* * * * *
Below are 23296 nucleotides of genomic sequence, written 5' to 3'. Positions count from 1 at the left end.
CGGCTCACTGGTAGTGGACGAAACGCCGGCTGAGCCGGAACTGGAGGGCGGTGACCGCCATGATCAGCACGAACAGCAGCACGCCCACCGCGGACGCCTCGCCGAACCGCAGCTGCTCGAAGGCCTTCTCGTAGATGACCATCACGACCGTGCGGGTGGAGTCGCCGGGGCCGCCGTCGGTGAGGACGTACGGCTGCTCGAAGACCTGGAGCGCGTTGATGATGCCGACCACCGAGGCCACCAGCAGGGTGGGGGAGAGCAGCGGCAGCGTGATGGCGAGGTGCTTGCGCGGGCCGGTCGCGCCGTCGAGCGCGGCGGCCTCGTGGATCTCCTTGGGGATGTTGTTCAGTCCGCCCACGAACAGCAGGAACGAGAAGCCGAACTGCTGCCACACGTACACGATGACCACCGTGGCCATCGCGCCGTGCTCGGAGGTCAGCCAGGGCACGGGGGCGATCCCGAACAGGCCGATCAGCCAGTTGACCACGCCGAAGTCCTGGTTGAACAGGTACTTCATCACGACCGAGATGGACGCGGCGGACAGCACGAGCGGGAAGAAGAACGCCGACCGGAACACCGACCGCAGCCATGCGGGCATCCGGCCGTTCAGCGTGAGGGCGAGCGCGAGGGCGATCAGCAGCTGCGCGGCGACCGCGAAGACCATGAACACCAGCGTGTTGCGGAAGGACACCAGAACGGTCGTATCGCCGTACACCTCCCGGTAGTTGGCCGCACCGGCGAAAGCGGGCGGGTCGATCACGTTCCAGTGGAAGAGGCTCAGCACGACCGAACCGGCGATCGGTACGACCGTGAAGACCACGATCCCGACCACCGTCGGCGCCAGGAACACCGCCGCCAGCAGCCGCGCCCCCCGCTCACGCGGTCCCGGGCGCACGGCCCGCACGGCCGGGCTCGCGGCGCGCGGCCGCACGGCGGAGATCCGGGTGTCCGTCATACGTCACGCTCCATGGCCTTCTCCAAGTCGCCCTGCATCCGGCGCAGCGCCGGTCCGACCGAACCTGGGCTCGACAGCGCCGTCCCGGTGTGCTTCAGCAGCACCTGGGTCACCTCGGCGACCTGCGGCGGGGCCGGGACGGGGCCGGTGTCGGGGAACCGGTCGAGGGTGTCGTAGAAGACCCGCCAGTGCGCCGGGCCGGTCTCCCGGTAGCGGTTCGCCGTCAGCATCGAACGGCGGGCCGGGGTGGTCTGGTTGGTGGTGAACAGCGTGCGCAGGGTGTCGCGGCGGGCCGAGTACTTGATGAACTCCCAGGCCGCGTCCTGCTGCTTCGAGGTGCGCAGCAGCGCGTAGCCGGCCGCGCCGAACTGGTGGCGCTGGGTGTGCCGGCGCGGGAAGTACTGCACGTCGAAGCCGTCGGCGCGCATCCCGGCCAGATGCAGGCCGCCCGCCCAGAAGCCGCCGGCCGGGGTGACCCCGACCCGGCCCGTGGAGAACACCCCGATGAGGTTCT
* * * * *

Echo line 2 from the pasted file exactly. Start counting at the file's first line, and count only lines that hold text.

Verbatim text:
CGGCTCACTGGTAGTGGACGAAACGCCGGCTGAGCCGGAACTGGAGGGCGGTGACCGCCATGATCAGCACGAACAGCAGCACGCCCACCGCGGACGCCTCGCCGAACCGCAGCTGCTCGAAGGCCTTCTCGTAGATGACCATCACGACCGTGCGGGTGGAGTCGCCGGGGCCGCCGTCGGTGAGGACGTACGGCTGCTCGAAGACCTGGAGCGCGTTGATGATGCCGACCACCGAGGCCACCAGCAGGGTGGGGGAGAGCAGCGGCAGCGTGATGGCGAGGTGCTTGCGCGGGCCGGTCGCGCCGTCGAGCGCGGCGGCCTCGTGGATCTCCTTGGGGATGTTGTTCAGTCCGCCCACGAACAGCAGGAACGAGAAGCCGAACTGCTGCCACACGTACACGATGACCACCGTGGCCATCGCGCCGTGCTCGGAGGTCAGCCAGGGCACGGGGGCGATCCCGAACAGGCCGATCAGCCAGTTGACCACGCCGAAGTCCTGGTTGAACAGGTACTTCATCACGACCGAGATGGACGCGGCGGACAGCACGAGCGGGAAGAAGAACGCCGACCGGAACACCGACCGCAGCCATGCGGGCATCCGGCCGTTCAGCGTGAGGGCGAGCGCGAGGGCGATCAGCAGCTGCGCGGCGACCGCGAAGACCATGAACACCAGCGTGTTGCGGAAGGACACCAGAACGGTCGTATCGCCGTACACCTCCCGGTAGTTGGCCGCACCGGCGAAAGCGGGCGGGTCGATCACGTTCCAGTGGAAGAGGCTCAGCACGACCGAACCGGCGATCGGTACGACCGTGAAGACCACGATCCCGACCACCGTCGGCGCCAGGAACACCGCCGCCAGCAGCCGCGCCCCCCGCTCACGCGGTCCCGGGCGCACGGCCCGCACGGCCGGGCTCGCGGCGCGCGGCCGCACGGCGGAGATCCGGGTGTCCGTCATACGTCACGCTCCATGGCCTTCTCCAAGTCGCCCTGCATCCGGCGCAGCGCCGGTCCGACCGAACCTGGGCTCGACAGCGCCGTCCCGGTGTGCTTCAGCAGCACCTGGGTCACCTCGGCGACCTGCGGCGGGGCCGGGACGGGGCCGGTGTCGGGGAACCGGTCGAGGGTGTCGTAGAAGACCCGCCAGTGCGCCGGGCCGGTCTCCCGGTAGCGGTTCGCCGTCAGCATCGAACGGCGGGCCGGGGTGGTCTGGTTGGTGGTGAACAGCGTGCGCAGGGTGTCGCGGCGGGCCGAGTACTTGATGAACTCCCAGGCCGCGTCCTGCTGCTTCGAGGTGCGCAGCAGCGCGTAGCCGGCCGCGCCGAACTGGTGGCGCTGGGTGTGCCGGCGCGGGAAGTACTGCACGTCGAAGCCGTCGGCGCGCATCCCGGCCAGATGCAGGCCGCCCGCCCAGAAGCCGCCGGCCGGGGTGACCCCGACCCGGCCCGTGGAGAACACCCCGATGAGGTTCT